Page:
All samples were run in duplicate on a CFX384 Touch thermocycler with the following cycle conditions: initial denaturation at 95 °C for 10 min followed by 40 cycles at 95 °C for 15 s and 60 °C for 1 min. Melt curve analyses were included with each assay to verify single product amplification. Additionally, a no-template control (NTC) was included with each assay. Relative gene expression was calculated with mean Ct values using the comparative Ct method (i.e., ΔΔCt) as proposed by Livak and Schmittgen, whereby immune genes were first normalized against the constitutively expressed β-actin gene (ΔCt) and then calibrated against the ΔCt of mock-infected controls (ΔΔCt) [40]. Finally, relative gene expression was depicted as the mean fold change (2−ΔΔCt) ± standard error of the mean (SEM) between infected and mock-infected animals at each of the previously described collection timepoints. Samples that did not generate a Ct value were given a default value of 40.
Table 2. Sequence data and amplification efficiency for Mesocricetus auratus primers.
Table 2. Sequence data and amplification efficiency for Mesocricetus auratus primers.
Target Sequence (5′ to 3′)bpR2Eff. (%)AccessionReference
1110.999103.5XM_013119795.2This study

2.4. Statistical Analysis

A log10 transformation was first applied to all relative gene expression values prior to any downstream statistical analysis. Following transformations, SPSS v25.0 (IBM, Armonk, NY, USA) was used to conduct a MANOVA to determine significant differences in the expression values of immune genes between species among select tissues at distinct collection timepoints. Additionally, separate MANOVA tests were conducted for each species to examine differences in gene expression profiles within groups when tissues and collection timepoints were held as fixed factors. Independent samples’ t-tests were conducted using PRISM v8.3.1 (GraphPad, La Jolla, CA, USA) to determine whether the expression of genes differed significantly between species within a particular tissue and specific collection timepoint. Finally, Mann–Whitney tests were conducted in PRISM to determine whether viral loads differed significantly between species in particular tissues over time. For all analyses, significant differences between groups were evaluated with α = 0.05.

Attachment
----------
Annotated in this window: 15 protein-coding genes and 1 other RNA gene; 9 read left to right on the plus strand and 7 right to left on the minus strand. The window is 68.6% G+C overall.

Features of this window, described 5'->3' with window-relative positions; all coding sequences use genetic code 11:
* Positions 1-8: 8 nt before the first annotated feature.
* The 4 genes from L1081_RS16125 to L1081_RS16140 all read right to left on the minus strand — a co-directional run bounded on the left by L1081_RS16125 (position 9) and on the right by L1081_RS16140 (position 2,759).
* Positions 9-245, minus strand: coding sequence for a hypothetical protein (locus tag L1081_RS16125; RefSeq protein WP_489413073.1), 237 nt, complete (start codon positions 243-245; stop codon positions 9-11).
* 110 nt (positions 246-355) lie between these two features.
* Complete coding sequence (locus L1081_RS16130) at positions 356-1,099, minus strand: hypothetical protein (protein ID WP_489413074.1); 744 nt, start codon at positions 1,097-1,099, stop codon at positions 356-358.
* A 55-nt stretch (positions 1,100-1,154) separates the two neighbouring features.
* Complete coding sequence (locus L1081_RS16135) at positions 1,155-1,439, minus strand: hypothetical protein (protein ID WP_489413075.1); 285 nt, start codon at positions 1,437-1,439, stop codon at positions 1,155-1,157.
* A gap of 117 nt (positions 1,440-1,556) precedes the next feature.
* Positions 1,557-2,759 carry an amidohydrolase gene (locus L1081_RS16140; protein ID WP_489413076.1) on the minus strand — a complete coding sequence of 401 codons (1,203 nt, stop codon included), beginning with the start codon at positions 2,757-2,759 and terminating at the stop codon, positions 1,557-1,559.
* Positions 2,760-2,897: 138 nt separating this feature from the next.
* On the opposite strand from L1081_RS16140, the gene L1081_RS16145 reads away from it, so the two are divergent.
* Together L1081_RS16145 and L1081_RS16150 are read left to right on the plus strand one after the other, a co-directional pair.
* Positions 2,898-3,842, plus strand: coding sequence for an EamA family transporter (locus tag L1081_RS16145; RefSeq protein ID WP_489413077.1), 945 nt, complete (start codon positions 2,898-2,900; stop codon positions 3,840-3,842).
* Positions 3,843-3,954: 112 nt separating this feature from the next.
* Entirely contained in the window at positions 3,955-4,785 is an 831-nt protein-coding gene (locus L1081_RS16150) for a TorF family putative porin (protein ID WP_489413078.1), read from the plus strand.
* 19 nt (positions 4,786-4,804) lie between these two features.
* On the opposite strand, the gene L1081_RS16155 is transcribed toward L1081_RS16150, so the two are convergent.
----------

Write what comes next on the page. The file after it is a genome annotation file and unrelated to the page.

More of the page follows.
3. Results

3.1. Variable Clinical Outcomes of MODV Infection

Both deer mice and hamsters are susceptible to MODV; however, the clinical outcomes of acute infection differ considerably. Over the 10-day experimental period, deer mice exhibited no overt signs of disease (e.g., ruffled fur or piloerection, fluid discharge from the nose, mouth or eyes, hematuria, muscle weakness or tremors, weight loss, or other peculiar changes in behavior). Likewise, there were no notable indications of gross organ pathology upon necropsy of any of the infected individuals.
In contrast, hamsters began to exhibit lethargy and weight loss as early as day 2 p.i. (Figure 1). Gross organ pathologies became apparent beginning day 4 p.i., with nearly all infected individuals demonstrating splenomegaly and mild to moderate thoracic hemorrhage at the time of necropsy. Past this timepoint, all males presented with severe epididymitis and orchitis upon necropsy. On day 7, one female (H16) was euthanized early due to apparent limb paralysis, tachypnea, nasal hemorrhage, and incontinence. Two more hamsters developed similar signs of disease with neurologic involvement by day 8 p.i. and were euthanized immediately (which coincided with the predetermine necropsy schedule). By day 10 p.i., the remaining hamsters demonstrated extreme lethargy, slow/weak reflexes in the front limbs, splenomegaly, orchitis, and extreme weight loss. In total, 12/18 (67%) infected hamsters demonstrated some form of gross anatomical pathology or clinical manifestation of disease within the 10-day experimental period. None of the uninfected controls from either rodent species presented with signs of illness throughout the experimental period.

3.2. Viral Replication Kinetics

To assess differences in viral replication kinetics between deer mice and hamsters, RT-qPCR was used to quantify the levels of MODV RNA expressed in select tissues and fluids over time (Figure 2). It was determined that MODV RNA is generally recovered at higher levels in the spleens and livers of deer mice as compared to the urine, sera, brains, and kidneys of hamsters during an acute infection period. Interestingly, in all examined tissues and fluids, MODV RNA levels began to increase by day 4 p.i. in hamsters, and decreased at the same timepoint in deer mice (except in spleens and livers, where a transient increase in viral RNA occurred on days 4 and 6, respectively). Despite these observed trends, the variance in recovered viral RNA between individuals, especially hamsters, was quite high. This finding may be reflective of minor genetic nuances between individuals and support the need for additional replicates at each timepoint in future studies.

3.3. Differential Transcript Expression